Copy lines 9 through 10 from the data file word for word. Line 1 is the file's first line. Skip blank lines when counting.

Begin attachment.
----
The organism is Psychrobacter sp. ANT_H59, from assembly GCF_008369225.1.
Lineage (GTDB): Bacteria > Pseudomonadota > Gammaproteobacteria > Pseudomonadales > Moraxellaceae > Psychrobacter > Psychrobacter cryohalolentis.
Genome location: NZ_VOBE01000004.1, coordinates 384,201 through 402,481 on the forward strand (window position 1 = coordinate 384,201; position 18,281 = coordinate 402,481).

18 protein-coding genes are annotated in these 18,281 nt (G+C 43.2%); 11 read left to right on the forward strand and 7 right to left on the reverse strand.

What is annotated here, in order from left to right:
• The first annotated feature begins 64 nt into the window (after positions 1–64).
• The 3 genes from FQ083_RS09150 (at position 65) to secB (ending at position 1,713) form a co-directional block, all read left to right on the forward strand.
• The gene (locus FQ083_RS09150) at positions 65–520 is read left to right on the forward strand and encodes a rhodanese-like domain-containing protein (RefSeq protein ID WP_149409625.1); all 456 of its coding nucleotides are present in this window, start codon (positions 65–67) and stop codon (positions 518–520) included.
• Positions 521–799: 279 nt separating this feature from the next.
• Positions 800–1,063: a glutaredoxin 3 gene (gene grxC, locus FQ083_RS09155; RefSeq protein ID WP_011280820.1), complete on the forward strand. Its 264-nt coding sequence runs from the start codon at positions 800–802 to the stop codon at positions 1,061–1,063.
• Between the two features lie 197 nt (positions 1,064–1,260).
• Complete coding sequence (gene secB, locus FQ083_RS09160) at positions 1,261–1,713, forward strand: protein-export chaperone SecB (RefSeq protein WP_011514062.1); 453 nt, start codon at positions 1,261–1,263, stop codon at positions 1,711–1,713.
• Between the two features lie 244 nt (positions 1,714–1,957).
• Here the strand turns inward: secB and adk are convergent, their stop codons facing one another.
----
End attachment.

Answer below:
• Positions 521–799: 279 nt separating this feature from the next.
• Positions 800–1,063: a glutaredoxin 3 gene (gene grxC, locus FQ083_RS09155; RefSeq protein ID WP_011280820.1), complete on the forward strand. Its 264-nt coding sequence runs from the start codon at positions 800–802 to the stop codon at positions 1,061–1,063.